Bose Einstein condensates (BEC) owe their name to the prediction of Bose and Einstein in 1925 that for a gas of non interacting particles at very low temperature, a macroscopic fraction of the gas is in the state of lower energy, that is condensed. At that time, this idea was only theoretical. The first experimental realization of atomic BEC was obtained in 1995 by American teams and was awarded the Nobel Prize in 2001. Since then, a lot of properties of these systems have been studied both experimentally and theoretically, in particular at the Ecole normale supérieure (ENS) in Paris, in the group of Jean Dalibard web page.

  • ANR Project VoLQuan
  • I. Rotating condensates

    In one of the experiments achieved at ENS, a laser beam is imposed on the magnetic trap holding the atoms to create a harmonic anisotropic rotating potential. For sufficiently large angular velocities, vortices are detected in the system. Experimentally, it has been observed that when the vortex is nucleated, the vortex line is not straight along the axis of rotation but bending.  The aim of our work was  to justify rigorously some of the experimental observations.

    1. Bent vortices

     The mathematical framework is that of the Gross-Pitaevskii energy with a rotating term. We want to find the properties of the complex valued wave function minimizing the energy.  In a joint work with T.Riviere (PRA 2001), we define an asymptotic parameter which is small in the experimental regime and approximate the Gross-Pitaevskii energy  to obtain a simpler form of the energy which only depends on the number and shape of the vortex lines. The devices relie on the analysis of vortices developped by Bethuel-Brezis-Helein and Lin-Riviere for Ginzburg-Landau problems. This simpler form of the energy has a term which depends on the vortex contribution and one due to rotation. Then we check  that our characterization leads to solutions with a bent vortex for a range of  values of the rotational velocity which are consistent with the experiments.

    In a joint paper with R.Jerrard (PRA 2002 and CRAS 2003), we analyze the properties of the critical points of this reduced energy. In particular, we prove that when the trap has a cigar shape, as in the ENS experiment, the straight vortex is unstable at low rotational velocities and stable at larger velocities, so that at the rotational velocity of nucleation of vortices, the vortex line is indeed bending. On the other hand, for pancake shape condensates, the minimizer of the energy is the straight vortex and there is no bending.  Following recent experiments in the group of J.Dalibard, we also analyze other critical points such as S vortices.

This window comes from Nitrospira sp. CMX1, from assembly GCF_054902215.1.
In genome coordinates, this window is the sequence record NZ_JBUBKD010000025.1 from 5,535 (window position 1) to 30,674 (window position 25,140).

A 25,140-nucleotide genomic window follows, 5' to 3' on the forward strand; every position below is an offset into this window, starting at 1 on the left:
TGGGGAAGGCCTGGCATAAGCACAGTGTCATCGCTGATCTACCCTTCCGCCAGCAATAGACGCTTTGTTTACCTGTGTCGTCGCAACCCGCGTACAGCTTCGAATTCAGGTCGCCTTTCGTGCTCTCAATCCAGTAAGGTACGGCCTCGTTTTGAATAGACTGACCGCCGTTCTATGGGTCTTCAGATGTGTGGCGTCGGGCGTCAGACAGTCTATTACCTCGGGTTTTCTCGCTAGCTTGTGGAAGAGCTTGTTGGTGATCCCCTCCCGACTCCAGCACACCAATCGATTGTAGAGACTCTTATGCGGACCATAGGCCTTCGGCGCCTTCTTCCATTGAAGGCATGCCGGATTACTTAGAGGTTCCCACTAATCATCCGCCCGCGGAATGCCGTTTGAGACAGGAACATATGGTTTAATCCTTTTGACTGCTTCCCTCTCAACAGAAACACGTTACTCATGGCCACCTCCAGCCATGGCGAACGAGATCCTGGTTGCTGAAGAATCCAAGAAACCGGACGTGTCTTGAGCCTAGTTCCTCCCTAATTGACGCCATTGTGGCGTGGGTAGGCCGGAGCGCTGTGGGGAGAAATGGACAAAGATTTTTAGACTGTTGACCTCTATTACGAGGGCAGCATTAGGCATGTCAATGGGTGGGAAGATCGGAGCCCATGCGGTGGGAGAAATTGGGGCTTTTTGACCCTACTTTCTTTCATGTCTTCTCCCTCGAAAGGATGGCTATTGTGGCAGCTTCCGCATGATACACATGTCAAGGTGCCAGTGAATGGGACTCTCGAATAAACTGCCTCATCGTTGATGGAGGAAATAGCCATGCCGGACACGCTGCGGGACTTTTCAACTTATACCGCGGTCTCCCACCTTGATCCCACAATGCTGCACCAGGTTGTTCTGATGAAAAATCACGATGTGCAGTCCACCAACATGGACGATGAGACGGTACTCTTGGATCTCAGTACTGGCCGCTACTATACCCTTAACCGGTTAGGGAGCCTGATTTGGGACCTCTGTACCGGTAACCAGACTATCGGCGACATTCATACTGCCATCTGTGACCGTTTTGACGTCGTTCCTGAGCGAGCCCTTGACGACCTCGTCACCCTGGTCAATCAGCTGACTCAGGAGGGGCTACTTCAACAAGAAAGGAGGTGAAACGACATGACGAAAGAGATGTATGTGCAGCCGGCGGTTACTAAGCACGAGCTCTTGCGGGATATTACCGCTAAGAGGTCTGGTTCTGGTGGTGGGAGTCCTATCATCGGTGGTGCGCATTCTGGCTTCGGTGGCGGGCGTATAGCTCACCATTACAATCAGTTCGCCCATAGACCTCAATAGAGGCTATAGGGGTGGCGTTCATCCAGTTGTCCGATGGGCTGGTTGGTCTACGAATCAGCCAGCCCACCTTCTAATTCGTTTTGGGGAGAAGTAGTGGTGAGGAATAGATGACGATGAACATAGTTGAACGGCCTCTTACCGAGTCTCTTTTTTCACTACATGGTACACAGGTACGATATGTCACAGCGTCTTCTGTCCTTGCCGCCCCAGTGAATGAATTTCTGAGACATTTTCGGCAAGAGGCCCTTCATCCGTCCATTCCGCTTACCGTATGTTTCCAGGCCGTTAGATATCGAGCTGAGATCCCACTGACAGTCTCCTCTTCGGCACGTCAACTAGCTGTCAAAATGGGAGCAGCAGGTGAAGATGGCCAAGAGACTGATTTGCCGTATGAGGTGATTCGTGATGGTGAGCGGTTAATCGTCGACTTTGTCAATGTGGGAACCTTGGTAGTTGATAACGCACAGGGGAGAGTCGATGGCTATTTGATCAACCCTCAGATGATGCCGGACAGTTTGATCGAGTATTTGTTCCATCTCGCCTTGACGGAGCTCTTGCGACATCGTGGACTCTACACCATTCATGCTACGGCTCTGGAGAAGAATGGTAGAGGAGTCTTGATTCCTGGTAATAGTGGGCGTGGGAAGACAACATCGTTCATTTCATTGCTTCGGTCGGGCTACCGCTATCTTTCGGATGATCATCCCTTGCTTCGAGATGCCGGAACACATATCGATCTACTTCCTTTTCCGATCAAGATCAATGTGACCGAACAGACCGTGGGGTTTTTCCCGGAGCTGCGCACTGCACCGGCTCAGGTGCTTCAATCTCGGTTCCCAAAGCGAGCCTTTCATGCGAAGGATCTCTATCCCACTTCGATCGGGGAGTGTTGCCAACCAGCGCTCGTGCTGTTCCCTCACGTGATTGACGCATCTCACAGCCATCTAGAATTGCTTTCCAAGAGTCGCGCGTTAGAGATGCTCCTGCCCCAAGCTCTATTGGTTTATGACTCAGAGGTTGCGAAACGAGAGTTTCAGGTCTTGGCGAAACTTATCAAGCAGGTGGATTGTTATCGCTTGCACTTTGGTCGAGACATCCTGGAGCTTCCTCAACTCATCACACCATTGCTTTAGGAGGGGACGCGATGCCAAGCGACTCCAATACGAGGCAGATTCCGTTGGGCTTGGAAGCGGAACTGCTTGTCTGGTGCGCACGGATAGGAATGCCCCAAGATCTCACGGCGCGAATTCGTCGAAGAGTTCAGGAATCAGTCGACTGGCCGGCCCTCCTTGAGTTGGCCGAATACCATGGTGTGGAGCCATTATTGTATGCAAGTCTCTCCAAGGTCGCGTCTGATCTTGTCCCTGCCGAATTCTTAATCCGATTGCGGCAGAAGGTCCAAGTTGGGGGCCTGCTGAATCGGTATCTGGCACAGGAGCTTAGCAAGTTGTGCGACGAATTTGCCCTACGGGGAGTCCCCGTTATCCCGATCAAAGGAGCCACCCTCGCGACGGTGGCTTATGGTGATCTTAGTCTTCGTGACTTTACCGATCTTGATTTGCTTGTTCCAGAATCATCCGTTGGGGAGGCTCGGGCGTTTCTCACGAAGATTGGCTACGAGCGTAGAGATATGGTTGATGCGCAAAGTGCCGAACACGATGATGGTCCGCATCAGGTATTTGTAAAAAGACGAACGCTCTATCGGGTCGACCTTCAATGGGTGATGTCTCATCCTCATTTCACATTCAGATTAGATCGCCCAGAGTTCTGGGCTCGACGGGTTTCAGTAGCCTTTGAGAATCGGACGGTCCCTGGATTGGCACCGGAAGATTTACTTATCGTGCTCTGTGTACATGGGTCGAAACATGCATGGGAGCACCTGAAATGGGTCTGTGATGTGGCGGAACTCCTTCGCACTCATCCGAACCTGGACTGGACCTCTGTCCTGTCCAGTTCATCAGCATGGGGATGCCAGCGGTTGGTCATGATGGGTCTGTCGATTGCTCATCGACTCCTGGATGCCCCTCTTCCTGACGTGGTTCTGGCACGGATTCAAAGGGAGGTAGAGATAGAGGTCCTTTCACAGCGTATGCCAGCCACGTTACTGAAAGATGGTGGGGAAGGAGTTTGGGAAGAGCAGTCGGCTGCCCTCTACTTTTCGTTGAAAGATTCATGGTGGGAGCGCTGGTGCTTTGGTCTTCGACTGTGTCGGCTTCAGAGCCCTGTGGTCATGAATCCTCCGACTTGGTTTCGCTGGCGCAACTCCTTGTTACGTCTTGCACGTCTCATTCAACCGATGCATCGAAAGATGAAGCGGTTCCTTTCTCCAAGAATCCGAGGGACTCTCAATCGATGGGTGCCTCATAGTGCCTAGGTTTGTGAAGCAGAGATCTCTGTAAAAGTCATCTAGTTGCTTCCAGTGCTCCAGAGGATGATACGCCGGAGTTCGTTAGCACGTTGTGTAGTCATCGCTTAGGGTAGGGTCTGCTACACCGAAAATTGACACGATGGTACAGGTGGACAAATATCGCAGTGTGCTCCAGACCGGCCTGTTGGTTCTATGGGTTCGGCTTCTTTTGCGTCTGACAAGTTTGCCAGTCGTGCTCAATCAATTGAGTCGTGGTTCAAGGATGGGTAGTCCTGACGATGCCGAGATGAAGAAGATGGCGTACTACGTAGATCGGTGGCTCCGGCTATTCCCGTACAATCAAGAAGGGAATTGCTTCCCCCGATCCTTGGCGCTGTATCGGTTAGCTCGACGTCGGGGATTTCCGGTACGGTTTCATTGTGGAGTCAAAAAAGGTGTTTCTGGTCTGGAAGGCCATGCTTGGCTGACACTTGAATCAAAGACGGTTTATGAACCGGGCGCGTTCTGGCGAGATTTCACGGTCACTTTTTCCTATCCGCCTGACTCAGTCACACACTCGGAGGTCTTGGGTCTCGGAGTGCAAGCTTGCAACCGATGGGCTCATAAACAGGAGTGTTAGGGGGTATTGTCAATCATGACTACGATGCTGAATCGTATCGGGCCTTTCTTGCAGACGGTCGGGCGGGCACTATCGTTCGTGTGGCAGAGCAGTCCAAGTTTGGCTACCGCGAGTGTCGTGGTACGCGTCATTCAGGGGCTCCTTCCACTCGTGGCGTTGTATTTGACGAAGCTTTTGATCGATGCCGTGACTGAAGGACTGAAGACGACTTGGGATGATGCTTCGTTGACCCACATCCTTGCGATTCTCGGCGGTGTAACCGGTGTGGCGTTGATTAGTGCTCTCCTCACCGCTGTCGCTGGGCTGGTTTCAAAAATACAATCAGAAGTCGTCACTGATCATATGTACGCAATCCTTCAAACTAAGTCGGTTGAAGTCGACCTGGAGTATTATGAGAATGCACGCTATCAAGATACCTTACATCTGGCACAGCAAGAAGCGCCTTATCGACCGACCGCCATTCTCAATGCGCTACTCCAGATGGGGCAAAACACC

2.Numerical simulations

    This problem has been at the origin of many interactions between physics experiments, rigorous mathematical tools and numerical simulations. In joint works with I.Danaila (PRA 2003 and 2004), we perform numerical simulations of the solutions of the Gross Pitaevskii equations in imaginary time using finite differences. We find the different shapes of single vortices: U or S and relate them to analytical results and derive new open problems. In other settings, we compute giant vortices.

    3. Other trapping potentials

    In a joint work with S.Alama and L.Bronsard (to appear in ARMA), we analyze a case related to very recent experiments, where the trapping potential has a quartic term. This created other patterns for vortices, in particular the appearance of a giant vortex and a circle of vortices.

    4. Fast rotating regime and vortex lattices

    The fast rotation regime presents a strong analogy with Quantum Hall physics and is attracting a lot of interest in the condensed matter physics community. In a joint paper with X.Blanc and J.Dalibard (PRA 2004), for a fast rotating condensate in a harmonic trap, we investigate the structure of the vortex lattice using wave functions minimizing the Gross Pitaveskii energy in the Lowest Landau Level. We find that the minimizer of the energy in the rotating frame has a distorted vortex lattice for which we plot the typical distribution. We compute analytically the energy of an infinite regular lattice and of a class of distorted lattices. We find the optimal distortion and relate it to the decay of the wave function. Finally, we  generalize our method to other trapping potentials. The rigorous proofs are given in a joint work with X.Blanc (preprint 2004) and rely on homogeneization techniques. There are many open problems, in particular, in order to get a proper lower bound, since our construction only allows to obtain the upper bound.

    II. Flow around an obstacle and superfluidity

    The group of W.Ketterle at MIT has found experimental evidence for a critical velocity under which there is no dissipation when one moves a detuned laser beam in a Bose-Einstein condensate. In continuation of a work by Frisch, Pomeau, Rica, we analyze the origin of this critical velocity in the low density region close to the boundary layer of the cloud, which can be described by a Painleve equation. This is a joint work with Q.Du and Y.Pomeau (PRL 2003).

    In a joint work with X.Blanc (JMPA 2004), we prove the existence of a vortex free solution at low velocity for this problem, which is related to the observed absence of dissipation.

    This project is supportd by a grand from the French Ministry for research, ACI "Nouvelles Interfaces des Mathématiques"